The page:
A new UK national genome centre is being officially opened today (3 July) by Nobel Laureate and genome pioneer Prof Sir John Sulston and the Lord-Lieutenant of Norfolk.
The Genome Analysis Centre (TGAC) will further the UK's capacity in genomics - the science of understanding the genetic makeup of organisms and the genetic differences that exist between individuals. This knowledge can then be used for developments that include the production of new antibiotics to fight 'superbugs', breeding of new crops with increased tolerance of drought, and the breeding of livestock better able to resist emerging exotic disease. TGAC will underpin these advances as well as making a significant contribution to economic development.
TGAC has been established in Norwich by the Biotechnology and Biological Sciences Research Council (BBSRC) in partnership with regional economic development partners The East of England Development Agency (EEDA), Norfolk County Council, South Norfolk Council, Norwich City Council and the Greater Norwich Development Partnership. The centre represents an investment by all the partners in the capital infrastructure of 13.5M.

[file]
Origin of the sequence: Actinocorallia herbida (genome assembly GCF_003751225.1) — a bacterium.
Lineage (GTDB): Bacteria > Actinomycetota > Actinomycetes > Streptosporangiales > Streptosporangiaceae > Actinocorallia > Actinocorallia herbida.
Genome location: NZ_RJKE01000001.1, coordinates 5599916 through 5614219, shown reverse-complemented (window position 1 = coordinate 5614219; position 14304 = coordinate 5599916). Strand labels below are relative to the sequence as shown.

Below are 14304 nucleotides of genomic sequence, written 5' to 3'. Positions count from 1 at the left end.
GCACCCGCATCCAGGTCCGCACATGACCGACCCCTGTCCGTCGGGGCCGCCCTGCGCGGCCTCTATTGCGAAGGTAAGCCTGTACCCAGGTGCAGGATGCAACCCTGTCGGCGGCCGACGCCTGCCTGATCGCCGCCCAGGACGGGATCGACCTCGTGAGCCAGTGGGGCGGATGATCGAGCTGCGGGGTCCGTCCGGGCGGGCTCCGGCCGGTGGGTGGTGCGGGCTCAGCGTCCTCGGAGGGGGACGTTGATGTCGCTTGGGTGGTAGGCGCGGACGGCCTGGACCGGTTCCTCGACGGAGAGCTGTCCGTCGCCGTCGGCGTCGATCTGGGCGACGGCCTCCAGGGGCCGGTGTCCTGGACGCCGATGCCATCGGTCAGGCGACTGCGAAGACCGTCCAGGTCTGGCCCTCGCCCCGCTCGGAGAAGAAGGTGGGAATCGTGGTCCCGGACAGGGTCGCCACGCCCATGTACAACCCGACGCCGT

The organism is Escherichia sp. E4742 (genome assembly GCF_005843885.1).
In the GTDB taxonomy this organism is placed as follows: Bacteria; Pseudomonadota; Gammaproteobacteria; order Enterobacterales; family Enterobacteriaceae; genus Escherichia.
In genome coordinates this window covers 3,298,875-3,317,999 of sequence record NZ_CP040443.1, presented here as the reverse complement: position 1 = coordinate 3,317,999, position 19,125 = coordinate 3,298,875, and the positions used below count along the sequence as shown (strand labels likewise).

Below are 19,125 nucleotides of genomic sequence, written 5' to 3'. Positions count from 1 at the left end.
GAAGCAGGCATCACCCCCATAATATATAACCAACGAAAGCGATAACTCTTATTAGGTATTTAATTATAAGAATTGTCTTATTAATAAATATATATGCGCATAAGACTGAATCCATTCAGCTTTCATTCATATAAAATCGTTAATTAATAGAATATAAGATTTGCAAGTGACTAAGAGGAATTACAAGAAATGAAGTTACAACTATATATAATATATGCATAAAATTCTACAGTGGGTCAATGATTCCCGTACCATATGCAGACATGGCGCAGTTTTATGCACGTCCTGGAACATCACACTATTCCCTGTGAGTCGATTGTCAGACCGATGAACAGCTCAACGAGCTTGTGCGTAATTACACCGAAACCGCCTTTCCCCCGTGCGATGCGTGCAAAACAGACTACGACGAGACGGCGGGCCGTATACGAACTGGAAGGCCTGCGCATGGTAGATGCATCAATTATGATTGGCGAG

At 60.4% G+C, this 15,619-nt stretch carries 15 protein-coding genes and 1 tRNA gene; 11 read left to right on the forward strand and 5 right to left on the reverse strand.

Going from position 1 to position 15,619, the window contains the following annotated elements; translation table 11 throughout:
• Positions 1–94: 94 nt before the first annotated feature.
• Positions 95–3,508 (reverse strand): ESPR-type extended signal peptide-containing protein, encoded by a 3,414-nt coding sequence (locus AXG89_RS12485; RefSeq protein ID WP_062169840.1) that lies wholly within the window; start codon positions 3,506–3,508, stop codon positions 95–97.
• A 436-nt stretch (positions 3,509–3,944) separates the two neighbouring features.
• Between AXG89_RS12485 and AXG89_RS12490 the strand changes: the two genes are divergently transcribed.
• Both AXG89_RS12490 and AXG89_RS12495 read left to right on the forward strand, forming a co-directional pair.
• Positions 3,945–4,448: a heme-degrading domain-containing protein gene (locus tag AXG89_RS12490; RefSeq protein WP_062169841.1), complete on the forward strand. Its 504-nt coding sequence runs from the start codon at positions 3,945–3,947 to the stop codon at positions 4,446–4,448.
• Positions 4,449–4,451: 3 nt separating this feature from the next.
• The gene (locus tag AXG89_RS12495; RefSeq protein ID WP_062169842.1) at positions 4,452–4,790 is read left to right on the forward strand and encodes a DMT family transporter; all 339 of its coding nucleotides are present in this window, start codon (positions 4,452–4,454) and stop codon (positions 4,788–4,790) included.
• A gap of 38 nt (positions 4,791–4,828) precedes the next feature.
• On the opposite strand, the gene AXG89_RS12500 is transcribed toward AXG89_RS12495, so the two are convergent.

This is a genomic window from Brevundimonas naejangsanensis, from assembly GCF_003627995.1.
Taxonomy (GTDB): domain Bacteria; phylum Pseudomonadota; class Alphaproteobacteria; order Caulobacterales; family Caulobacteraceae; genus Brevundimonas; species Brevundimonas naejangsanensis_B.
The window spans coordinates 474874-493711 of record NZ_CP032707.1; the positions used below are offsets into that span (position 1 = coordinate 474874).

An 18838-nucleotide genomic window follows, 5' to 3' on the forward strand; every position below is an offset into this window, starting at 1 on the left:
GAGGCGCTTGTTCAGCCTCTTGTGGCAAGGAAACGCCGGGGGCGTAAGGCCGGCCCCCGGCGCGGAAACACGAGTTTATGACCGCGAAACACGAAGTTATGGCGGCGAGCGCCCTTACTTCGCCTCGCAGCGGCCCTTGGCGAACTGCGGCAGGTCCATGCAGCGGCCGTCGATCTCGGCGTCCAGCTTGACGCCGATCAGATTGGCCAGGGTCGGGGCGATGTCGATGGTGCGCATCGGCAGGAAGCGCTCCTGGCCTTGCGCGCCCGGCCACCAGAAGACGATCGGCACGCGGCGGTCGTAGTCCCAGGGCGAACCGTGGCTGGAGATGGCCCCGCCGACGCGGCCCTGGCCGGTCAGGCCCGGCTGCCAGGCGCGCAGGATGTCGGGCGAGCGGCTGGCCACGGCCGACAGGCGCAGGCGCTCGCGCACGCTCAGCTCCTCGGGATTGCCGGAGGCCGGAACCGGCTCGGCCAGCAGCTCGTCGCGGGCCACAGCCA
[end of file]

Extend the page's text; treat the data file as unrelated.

Speaking about the opening, Minister of State for Science and Innovation, Lord Drayson said: "The UK is a world leader in genomics, which is increasingly essential to understanding how to tackle the challenges we face in food security, the development of eco-friendly fuels and fighting superbugs.
"This project goes to show that partnership is the key to success - the new centre will help to advance vital research as well as stimulate economic development and generate new jobs."
TGAC science will concentrate on understanding the genomes of economically and socially important plants, animals and microbes. The exact projects that TGAC will initially work on will be decided by an independent advisory board but candidates include:
|Contact: Matt Goode|
Biotechnology and Biological Sciences Research Council